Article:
The elevator comes to a halt, and in seconds there’s a procession moving quickly through an underground tunnel. Atlanta is honeycombed with tunnels and steam pipelines and old passageways, and this one leads to the sub-basement of the hotel where he was supposedly spending the night alone.
Another elevator, another agent already pre-positioned. Into the elevator, and Tammy leans in and whispers, “All right. When we get out I’ll swing around out front, catch a cab. When will I see you again?”
He turns, kisses her ear through her thick hair, whispers back, “How about New Hampshire? In three days I’m speaking at Hart’s Location, one of the places where they cast the first votes in the nation.”
Tammy says, “Only for you. I hate that state. They think they’re God’s chosen in picking the next president.”
He moves his lips away from her. “They picked me, didn’t they?”
Tammy laughs. “Even a broken clock is right twice a day.”
The elevator door opens up, other Secret Service agents are waiting for him, and he follows their lead as they go through a storage area with plastic shrink-wrapped goods on wooden pallets, past rolled-up metal doors, a loading dock next to a wide alleyway. It’s barely dawn, and Atlanta’s morning air feels refreshing and his arm is around Tammy’s shoulders.
When he turns to say good-bye to Tammy is when it happens.
The first thing he notices are the bright flashes of light, and he half-expects to hear gunshots follow, and there are people now, coming out of a doorway, coming at him, more flashes of light and it’s—
Spotlights on television cameras.
About a dozen of them, moving toward him, some charging, baying beast demanding to be fed, demanding to be answered, shouting at him, pushing ahead—
Grace Fuller Tucker, First Lady of the United States, takes her time walking through the offices of the East Wing, saying good morning and hello to her young staff members. Her Secret Service detail of two women and one man spread out behind her as she walks forward past her young charges, who are referred to by the news media as “the First Lady’s children.” She always smiles at the joke but never lets on that the little phrase digs at her, a constant reminder she and Harrison will always be childless.
She may be First Lady, a guest on Ellen, a popular subject on the covers of People and Good Housekeeping, and patron of a number of children’s charities, but fate and her husband’s political career have conspired to ensure that she will never, ever be a mother.
Some days, like this one, she almost believes it’s been worth it.
“Good morning, Mrs. Tucker.”
“Lookin’ fine, Mrs. T.”
She laughs, touches folks on their arms or shoulders as she passes through, thinking, Yes, it’s been a good day so far. This morning she attended a breakfast meeting at a homeless shelter for kids in Anacostia. There had been plenty of press there, plenty of attention to the overcrowding and lack of funding, and also—unfortunately—plenty of wide-eyed children sitting on mats on the floor, looking up at all of the adult activity, children who have never had a bed or a place to call their own.
Yes, a good meeting and photo op, although she was tempted to tell the assembled news media it was still a national disgrace that a country as wealthy and as smart as the United States hasn’t solved the homeless problem for children, but in the end she kept that opinion to herself. Once, she could have said that to Harry, but he’d stopped listening to her a long time ago.
The offices on the second floor of the East Wing used to be tiny and cramped, off one long, narrow hallway, but the previous First Lady had replaced them with a collection of open-plan cubicles. The only private offices belong to her and her chief of staff.
One of her staff members, Nikki Blue, comes forward, carrying a coffee cup emblazoned with a caricature of the First Lady with a halo and angel’s wings—originally from a blog site that hated her and her husband.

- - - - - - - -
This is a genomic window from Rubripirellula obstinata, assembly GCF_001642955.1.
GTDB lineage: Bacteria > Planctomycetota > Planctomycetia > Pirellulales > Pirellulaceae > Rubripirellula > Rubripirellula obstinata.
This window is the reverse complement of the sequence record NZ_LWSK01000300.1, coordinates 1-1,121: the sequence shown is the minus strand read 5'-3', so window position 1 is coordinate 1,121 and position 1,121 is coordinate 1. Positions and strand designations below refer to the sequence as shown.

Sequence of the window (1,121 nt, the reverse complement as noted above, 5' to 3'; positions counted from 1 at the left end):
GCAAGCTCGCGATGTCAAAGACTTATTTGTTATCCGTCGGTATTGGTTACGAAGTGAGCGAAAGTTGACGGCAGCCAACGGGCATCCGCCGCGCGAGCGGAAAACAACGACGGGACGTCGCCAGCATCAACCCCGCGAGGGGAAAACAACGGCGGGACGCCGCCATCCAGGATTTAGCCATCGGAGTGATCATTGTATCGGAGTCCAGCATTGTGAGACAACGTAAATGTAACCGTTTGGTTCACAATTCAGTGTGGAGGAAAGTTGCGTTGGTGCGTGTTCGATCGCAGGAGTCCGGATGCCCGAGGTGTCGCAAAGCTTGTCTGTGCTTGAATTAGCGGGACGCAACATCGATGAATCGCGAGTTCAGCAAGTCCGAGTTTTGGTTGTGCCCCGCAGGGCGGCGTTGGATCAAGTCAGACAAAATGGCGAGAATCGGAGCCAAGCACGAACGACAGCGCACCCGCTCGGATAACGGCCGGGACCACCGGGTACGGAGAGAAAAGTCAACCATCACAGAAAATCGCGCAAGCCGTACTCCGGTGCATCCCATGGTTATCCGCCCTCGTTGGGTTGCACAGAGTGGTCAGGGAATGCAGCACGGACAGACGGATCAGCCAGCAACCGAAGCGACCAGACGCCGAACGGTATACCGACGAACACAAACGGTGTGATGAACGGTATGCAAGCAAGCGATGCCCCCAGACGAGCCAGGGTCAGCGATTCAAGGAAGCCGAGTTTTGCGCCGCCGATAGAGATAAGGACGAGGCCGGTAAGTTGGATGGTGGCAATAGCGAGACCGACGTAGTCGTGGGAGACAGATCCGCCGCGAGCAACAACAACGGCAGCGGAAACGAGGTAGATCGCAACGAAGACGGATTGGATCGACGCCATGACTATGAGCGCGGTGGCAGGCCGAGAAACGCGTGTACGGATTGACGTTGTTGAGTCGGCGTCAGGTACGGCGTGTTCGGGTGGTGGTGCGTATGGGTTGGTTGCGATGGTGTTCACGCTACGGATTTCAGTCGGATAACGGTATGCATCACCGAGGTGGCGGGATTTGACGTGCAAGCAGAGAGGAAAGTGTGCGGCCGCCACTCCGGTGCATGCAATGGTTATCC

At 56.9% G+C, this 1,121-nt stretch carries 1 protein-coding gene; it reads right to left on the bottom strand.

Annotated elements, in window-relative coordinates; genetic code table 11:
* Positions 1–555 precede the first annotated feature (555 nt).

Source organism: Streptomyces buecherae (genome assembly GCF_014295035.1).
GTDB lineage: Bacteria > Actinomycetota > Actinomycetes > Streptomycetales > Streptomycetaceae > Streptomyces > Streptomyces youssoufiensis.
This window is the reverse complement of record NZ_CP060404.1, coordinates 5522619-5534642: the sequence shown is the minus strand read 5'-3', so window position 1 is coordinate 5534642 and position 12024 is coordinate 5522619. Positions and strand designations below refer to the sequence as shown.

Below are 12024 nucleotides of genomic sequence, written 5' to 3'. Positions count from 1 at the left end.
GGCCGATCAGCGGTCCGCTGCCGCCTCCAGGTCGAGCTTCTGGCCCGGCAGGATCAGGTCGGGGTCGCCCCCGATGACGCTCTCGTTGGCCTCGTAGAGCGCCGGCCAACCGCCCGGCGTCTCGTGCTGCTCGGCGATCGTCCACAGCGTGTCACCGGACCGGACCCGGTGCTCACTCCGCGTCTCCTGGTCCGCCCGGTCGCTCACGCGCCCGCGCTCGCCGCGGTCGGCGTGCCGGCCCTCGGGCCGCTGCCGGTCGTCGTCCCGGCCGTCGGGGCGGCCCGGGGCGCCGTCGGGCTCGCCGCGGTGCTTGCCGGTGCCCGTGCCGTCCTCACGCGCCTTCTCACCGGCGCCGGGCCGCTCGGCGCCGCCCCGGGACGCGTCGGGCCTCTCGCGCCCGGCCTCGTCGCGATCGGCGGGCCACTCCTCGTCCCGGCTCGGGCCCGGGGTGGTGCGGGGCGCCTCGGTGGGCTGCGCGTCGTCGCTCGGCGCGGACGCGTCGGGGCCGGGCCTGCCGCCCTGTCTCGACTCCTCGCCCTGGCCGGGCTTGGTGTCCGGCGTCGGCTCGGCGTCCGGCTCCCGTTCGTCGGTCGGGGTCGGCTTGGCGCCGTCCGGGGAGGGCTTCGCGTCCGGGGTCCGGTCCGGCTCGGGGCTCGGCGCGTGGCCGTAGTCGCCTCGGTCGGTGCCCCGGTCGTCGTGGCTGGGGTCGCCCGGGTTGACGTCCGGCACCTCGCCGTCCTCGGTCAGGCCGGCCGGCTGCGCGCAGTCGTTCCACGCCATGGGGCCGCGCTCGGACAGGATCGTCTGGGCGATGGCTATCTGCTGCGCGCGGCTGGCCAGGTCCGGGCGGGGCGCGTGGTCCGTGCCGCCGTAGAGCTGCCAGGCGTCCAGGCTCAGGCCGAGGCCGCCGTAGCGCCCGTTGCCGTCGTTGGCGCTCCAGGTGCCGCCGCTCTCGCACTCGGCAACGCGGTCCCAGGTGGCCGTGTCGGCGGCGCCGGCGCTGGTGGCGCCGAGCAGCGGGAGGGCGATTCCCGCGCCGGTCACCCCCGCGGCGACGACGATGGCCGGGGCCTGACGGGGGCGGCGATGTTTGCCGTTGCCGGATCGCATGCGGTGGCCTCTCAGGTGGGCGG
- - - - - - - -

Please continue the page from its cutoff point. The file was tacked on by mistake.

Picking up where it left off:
“Thanks, Nikki,” she says, accepting the cup gratefully and taking a small sip. “If Patty could bring me my schedule and—”
Something is wrong.
Something is very wrong.
The talk and chattering is finished. There are whispers and sighs, and this little warren of cubicles is now deadly quiet.
She turns, sees where everyone is looking.
To a trio of television screens, hanging from the ceiling behind her, all tuned to one of the cable news channels.
Someone whispers, “Oh, that son of a bitch.”
Up on the screens is a video of her husband stepping out in an alley somewhere in Atlanta, looking shocked, like a deer at night surprised by headlights, his arm around another woman …
Grace stands stock-still, forcing her legs not to tremble.
The video runs again and again, like some damn marital Zapruder film, Harry being tossed into the back of an SUV by the Secret Service, the woman—fairly attractive, a cold and logical part of Grace admits—being chased into a hotel, through a kitchen, out to the lobby, and then to the front, where she manages to get into a taxi, the camera work jerky and bouncing as they keep pace with her.
The cab, though, is stuck trying to get into traffic, and the woman—now named as Tammy Doyle, a lobbyist with a K Street firm here in DC—is shown turning her head away from the cameras, microphones, and shouting.
Now the video is back to showing the President being ambushed, being pushed into the SUV, being driven away, and now the talking heads are spouting off their views, theories, and deep thoughts—even though this news has just broken minutes ago—and she gasps as hot coffee is spilled on her shaking hand.
Grace brings up the coffee cup.
Oh, she is so tempted to toss it at the nearest television screen.
She turns, forces out a smile to her children.
“I’ll be in my office,” she says. “And can someone answer that darn phone? Let’s get back to work, people.”
Grace goes into her office, softly closing the door behind her and locking it. Her hand is still shaking as she puts the coffee cup down on her desk.
She turns off all the lights, hugs herself, and leans back against the closed and locked door.
She will not cry.
She will not cry.
She won’t give her husband the satisfaction, even if he’s hundreds of miles away from her.
Grace jumps as a phone rings on her desk, and from its tone, she knows it’s her private line and she knows who’s on the other end.
Never in her life has a ringing phone frightened her so.